Some may argue that the fight for women’s rights has been won despite obvious discrepancies. Women, however, need to be ever more resourceful in order to carve out a meaningful life beyond immediate attachments and cultural experiences. As Sandra Coney puts it in Downes’ article, women have “won sufficient freedoms and could get satisfaction from a lot of areas of life that had been closed to them.” However: “A ‘binding cause’ no longer exists, mainly because the discrimination that exists is so subtle and entrenched.”
I believe that the greatest act toward emancipation is to always be present. To be out there catching waves in the surf. And choosing to exercise this freedom is the greatest example I can offer toward gender equality. My place of freedom may not be the place of freedom for others but the essence of what it means can be shared. As a surfer the ocean provides me a tangible sense of my place on Earth. As a surfer I have come to know that actions need to be placed in the very moment they arrive and this requires sensitivity to the environment and a deep trust in oneself.
“Is he lying on the board?” A woman asked me one day, whilst she gazed intently out to sea. Without waiting for a reply, she continued: “No, he’s sitting on the board. He’s sitting on a surfboard,”
The woman’s companion then piped up, “He’s waiting for the big wave.”
I was able to enlighten them. The surfer’s name, I told them, was Catherine.
Perhaps next time, when the women look out to sea, they’ll consider that women are there too.
Prior to the 2019 tour season, the World Surf League (WSL) announced that women are to receive pay parity across all WSL sanctioned tours. This announcement not only sets a standard for equality in the sport of surfing but it also leads other sporting bodies to support change and transformation. As Natasha Ziff said at the WSL Awards in March 2019, the WSL governing body is at the “forefront of pay equality”. This pivotal decision by the WSL certainly shouts out to national surfing associations and local boardriding clubs to address how they can better support their female athletes.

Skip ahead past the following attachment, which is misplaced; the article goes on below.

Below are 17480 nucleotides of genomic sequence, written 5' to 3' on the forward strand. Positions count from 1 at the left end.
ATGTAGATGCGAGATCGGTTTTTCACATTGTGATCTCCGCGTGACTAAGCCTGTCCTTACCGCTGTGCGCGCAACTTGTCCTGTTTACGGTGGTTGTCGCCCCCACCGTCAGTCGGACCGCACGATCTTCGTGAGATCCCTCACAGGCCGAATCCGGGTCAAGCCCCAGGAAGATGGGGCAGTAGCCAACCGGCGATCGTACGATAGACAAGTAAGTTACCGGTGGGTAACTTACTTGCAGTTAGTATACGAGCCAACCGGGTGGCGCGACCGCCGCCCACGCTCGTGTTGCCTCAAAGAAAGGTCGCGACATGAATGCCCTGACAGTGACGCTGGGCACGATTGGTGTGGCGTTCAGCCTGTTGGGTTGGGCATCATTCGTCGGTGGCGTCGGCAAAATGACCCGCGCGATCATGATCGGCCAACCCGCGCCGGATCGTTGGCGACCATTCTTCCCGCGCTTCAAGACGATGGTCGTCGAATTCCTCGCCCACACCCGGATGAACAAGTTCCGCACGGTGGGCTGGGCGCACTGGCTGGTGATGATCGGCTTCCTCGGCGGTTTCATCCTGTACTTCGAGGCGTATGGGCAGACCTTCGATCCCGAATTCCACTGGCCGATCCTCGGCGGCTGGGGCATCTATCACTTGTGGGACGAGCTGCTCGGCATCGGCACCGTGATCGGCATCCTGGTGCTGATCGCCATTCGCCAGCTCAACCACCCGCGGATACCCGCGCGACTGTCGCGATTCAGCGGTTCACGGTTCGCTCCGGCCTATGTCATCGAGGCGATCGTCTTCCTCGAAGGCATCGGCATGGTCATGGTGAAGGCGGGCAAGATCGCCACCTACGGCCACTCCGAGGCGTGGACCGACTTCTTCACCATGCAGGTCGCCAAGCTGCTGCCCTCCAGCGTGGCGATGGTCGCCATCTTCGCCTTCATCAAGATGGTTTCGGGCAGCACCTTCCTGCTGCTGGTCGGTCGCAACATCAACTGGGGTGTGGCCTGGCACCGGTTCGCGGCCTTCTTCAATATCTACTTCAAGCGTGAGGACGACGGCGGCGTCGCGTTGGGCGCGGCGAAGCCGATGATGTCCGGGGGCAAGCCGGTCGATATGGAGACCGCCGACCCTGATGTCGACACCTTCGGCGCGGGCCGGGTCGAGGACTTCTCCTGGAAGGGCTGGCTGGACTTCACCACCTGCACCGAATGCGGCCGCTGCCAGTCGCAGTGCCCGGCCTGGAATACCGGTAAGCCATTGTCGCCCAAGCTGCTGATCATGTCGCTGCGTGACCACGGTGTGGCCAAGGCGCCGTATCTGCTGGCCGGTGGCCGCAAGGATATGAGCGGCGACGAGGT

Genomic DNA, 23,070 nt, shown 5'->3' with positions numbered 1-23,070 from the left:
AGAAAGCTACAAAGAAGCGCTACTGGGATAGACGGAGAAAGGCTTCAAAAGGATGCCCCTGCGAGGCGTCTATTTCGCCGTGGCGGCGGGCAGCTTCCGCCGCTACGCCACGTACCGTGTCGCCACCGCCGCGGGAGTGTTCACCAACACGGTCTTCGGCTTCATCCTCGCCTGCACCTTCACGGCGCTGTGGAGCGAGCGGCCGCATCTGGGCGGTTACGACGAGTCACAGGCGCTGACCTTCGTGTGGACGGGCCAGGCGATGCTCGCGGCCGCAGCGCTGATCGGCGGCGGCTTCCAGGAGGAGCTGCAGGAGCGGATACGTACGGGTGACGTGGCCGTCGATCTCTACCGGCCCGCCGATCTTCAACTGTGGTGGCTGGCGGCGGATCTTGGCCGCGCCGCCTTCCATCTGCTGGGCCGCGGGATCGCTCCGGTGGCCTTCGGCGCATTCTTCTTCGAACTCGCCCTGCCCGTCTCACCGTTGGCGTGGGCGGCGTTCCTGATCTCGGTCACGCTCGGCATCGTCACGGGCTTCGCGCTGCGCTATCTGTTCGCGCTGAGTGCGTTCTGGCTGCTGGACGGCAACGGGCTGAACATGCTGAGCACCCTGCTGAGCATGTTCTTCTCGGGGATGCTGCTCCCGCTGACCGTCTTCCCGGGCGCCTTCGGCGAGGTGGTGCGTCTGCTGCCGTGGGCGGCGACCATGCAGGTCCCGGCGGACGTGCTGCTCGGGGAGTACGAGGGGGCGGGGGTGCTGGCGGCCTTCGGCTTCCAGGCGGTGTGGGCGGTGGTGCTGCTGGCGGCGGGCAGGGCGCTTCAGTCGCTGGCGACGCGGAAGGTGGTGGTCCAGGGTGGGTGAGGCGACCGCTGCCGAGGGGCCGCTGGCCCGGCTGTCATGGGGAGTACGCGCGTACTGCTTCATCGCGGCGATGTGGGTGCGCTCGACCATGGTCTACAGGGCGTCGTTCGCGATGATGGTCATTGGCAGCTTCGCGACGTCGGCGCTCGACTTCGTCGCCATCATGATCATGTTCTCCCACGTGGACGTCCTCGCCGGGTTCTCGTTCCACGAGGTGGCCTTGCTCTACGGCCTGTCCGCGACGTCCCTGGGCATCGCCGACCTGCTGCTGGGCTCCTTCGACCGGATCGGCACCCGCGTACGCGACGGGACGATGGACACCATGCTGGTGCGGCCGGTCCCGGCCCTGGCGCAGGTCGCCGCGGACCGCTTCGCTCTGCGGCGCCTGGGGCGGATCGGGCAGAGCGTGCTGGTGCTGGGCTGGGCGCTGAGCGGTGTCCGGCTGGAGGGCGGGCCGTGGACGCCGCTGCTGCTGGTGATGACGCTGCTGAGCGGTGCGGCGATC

Nicola Wilson-Jones writes and surfs in Dunedin, New Zealand. She holds a BN, GrdDipTchLn, IYTA (NZ) Yoga Teaching Diploma and Diploma of Anthroposophical Studies.
- Arden, L & Greenwood, E. (2014, March 3). Despite an increase in winnings the gender gap has not been bridged in the surfing prize pool. Gold Coast Bulletin. Retrieved from http://www.goldcoastbulletin.com.au/news/gold-coast/despite-an-increase-in-winnings-the-gender-gap-has-not-been-bridged-in-the-surfing-prize-pool/story-fnj94idh-122684321
- Downes, S. (2014, July 22). Feminists say their work not done yet. The Press, A6 News, Sandra Coney cited in Marvelly, L. (2018). That F Word Growing up Feminist in Aotearoa. Auckland, New Zealand: Harper Collins Publishers p.xiii. & p.xv.
- Davis, G. (2017, March 10th). The power of our media: How film and TV can help us achieve gender parity. Retrieved from: http://www.sbs.com.au/topics/life/culture.article/2017/03/10/power-our-media-how-film-and-tv-can-help-us-achieve-gender-parity
- Marvelly, Lizzie. That F Word: Growing Up Feminist in Aoteoroa. Harper Collins, 2018.